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http://dx.doi.org/10.1371/journal.pmed.1002581DOI Listing
http://www.ncbi.nlm.nih.gov/pmc/articles/PMC6007838PMC
June 2018

Diabetes and Hypertension in India: A Nationally Representative Study of 1.3 Million Adults.

JAMA Intern Med 2018 03;178(3):363-372

Department of Global Health and Population, Harvard T. H. Chan School of Public Health, Boston, Massachusetts.

Importance: Understanding how diabetes and hypertension prevalence varies within a country as large as India is essential for targeting of prevention, screening, and treatment services. However, to our knowledge there has been no prior nationally representative study of these conditions to guide the design of effective policies.

Objective: To determine the prevalence of diabetes and hypertension in India, and its variation by state, rural vs urban location, and individual-level sociodemographic characteristics.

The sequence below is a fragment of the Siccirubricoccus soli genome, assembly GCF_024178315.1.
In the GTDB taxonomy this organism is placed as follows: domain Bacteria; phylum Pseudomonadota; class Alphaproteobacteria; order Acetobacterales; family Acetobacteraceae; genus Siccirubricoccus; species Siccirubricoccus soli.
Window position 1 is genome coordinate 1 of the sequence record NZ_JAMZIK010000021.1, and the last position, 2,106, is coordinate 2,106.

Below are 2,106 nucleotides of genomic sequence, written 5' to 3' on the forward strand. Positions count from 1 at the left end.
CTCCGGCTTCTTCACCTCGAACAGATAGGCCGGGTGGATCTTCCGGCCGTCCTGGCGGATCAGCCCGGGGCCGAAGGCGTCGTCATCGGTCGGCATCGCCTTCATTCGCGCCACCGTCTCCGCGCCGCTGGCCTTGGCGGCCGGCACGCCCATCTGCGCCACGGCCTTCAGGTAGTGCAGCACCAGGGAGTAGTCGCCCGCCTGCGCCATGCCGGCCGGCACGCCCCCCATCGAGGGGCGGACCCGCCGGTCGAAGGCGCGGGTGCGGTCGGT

Design, Setting, And Participants: This was a cross-sectional, nationally representative, population-based study carried out between 2012 and 2014. A total of 1 320 555 adults 18 years or older with plasma glucose (PG) and blood pressure (BP) measurements were included in the analysis.

Exposures: State, rural vs urban location, age, sex, household wealth quintile, education, and marital status.

Main Outcomes And Measures: Diabetes (PG level ≥126 mg/dL if the participant had fasted or ≥200 mg/dL if the participant had not fasted) and hypertension (systolic BP≥140 mm Hg or diastolic BP≥90 mm Hg).